Tuyrlyk - /uyrlyk was one of the expensive objects of the yurt, because even though it was relatively easy to construct, it took lots of wool to make it, Kazakhs cut it according to the size of the yurt. When children were given their own yurts, they would also provide enough wool for making a tuyrlyk. Wealthy people decorated both outside and inside, and they fringed the inside and tied silk bands. They'd make ornaments from red, yellow, and green velvets. Dodege (loops) were also sewn onto the upper felt piece of the yurt. In the summer, rich men hated the sun penetrating through the shanyrak, so to avoid that he'd cover the tuyrlyk with a white cloth. The white yurt could be seen from far away, and the accurately cut tuirlik would match the yurt. Sometimes their edges were sewed together with leather to protect from ripping. Tuyiryk bau (the band of a tuyrlyk). This band was very long, and required the skills of someone with previous experience. Bound incorrectly, it would slip (or roll down). Since this band was inside the yurt, women tried to decorate it as beautifully as possible. Beautifully decorated bands made the inside of the yurt cozy and nice.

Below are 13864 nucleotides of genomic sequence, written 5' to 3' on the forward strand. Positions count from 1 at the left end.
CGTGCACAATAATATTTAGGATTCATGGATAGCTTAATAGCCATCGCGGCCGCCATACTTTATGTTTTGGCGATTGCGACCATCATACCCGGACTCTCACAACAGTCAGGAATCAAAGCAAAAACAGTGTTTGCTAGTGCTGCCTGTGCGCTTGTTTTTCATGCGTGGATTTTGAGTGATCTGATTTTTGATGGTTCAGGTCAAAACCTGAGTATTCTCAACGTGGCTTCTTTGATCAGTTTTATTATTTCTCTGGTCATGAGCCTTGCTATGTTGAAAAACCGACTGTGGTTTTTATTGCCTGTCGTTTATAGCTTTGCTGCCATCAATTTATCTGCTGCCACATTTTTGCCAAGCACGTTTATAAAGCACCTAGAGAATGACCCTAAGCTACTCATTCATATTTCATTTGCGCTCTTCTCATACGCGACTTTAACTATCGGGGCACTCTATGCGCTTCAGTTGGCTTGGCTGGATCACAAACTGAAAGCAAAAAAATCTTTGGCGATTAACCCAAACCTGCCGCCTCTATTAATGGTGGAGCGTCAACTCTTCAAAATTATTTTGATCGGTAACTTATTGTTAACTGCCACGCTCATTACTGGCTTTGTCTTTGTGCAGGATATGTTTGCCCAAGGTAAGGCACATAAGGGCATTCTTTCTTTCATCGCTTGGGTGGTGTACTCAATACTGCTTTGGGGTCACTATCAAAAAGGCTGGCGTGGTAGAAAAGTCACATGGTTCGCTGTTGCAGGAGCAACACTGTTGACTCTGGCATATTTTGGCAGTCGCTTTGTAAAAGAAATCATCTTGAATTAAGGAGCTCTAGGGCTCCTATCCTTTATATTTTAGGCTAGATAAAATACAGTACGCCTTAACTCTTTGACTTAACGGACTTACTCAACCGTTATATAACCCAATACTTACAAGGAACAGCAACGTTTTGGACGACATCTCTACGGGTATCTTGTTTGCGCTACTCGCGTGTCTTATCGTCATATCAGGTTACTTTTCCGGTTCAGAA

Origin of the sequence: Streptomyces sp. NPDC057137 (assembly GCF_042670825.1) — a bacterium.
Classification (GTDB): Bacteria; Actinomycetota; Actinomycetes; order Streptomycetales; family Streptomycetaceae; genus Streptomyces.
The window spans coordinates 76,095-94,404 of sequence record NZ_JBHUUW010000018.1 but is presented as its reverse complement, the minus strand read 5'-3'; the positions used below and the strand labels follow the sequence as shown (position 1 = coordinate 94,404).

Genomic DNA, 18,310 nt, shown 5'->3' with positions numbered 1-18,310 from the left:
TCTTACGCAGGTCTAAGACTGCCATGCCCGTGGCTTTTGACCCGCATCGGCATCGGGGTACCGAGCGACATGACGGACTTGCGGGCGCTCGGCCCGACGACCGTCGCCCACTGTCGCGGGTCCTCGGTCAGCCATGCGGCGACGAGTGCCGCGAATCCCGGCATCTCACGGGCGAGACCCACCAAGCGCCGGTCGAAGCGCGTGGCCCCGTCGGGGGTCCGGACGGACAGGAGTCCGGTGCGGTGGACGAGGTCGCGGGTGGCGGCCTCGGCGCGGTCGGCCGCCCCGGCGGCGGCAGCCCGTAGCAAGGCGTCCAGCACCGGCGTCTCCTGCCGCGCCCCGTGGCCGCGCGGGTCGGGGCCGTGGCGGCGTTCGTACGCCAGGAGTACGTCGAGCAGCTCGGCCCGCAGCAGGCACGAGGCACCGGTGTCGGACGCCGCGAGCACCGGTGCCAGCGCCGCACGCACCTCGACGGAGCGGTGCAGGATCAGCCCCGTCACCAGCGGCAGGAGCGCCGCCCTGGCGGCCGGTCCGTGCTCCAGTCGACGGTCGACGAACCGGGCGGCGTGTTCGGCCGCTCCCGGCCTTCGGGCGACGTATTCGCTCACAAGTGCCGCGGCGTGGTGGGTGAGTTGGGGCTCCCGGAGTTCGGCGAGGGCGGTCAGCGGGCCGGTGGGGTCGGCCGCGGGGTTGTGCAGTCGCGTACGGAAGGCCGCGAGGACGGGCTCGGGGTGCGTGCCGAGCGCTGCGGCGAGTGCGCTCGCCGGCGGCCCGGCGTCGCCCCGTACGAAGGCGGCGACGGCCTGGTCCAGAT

Uzik (the large, thick felt covering yurt). The uzik would entirely cover the kerege or frame of the yurt. This required accurately bound outside bands. The upper uzik was covered with tuirlik and reached all the way down to the ground. In rainy weather it became wet because of water penetration. The outside was bound with rope, enabling people to tie up their horses; otherwise they might run away. All this stress led to uzik quickly wearing out.

Baskur - was the main ornamental ribbon decorating the interior of the yurt, so women did their best to make it beautiful, Baskur was outside of the kerege and mats, and it was very wide. Usually they were knitted with different yams, making them appear even better than a rug. You know that rugs are made of imported things like cotton, but the baskur would be cleverly made of pure local wool by skillful Kazakh women. They would dye or paint the baskur with natural paints, so would retain their color, and in ancient times their dyes were of very high quality. The baskur performed several different functions: they supported the kerege, make the yurt appear nice, and helped keep it warm. Some poor people couldn't afford them, so they just used ropes which were still structurally necessary.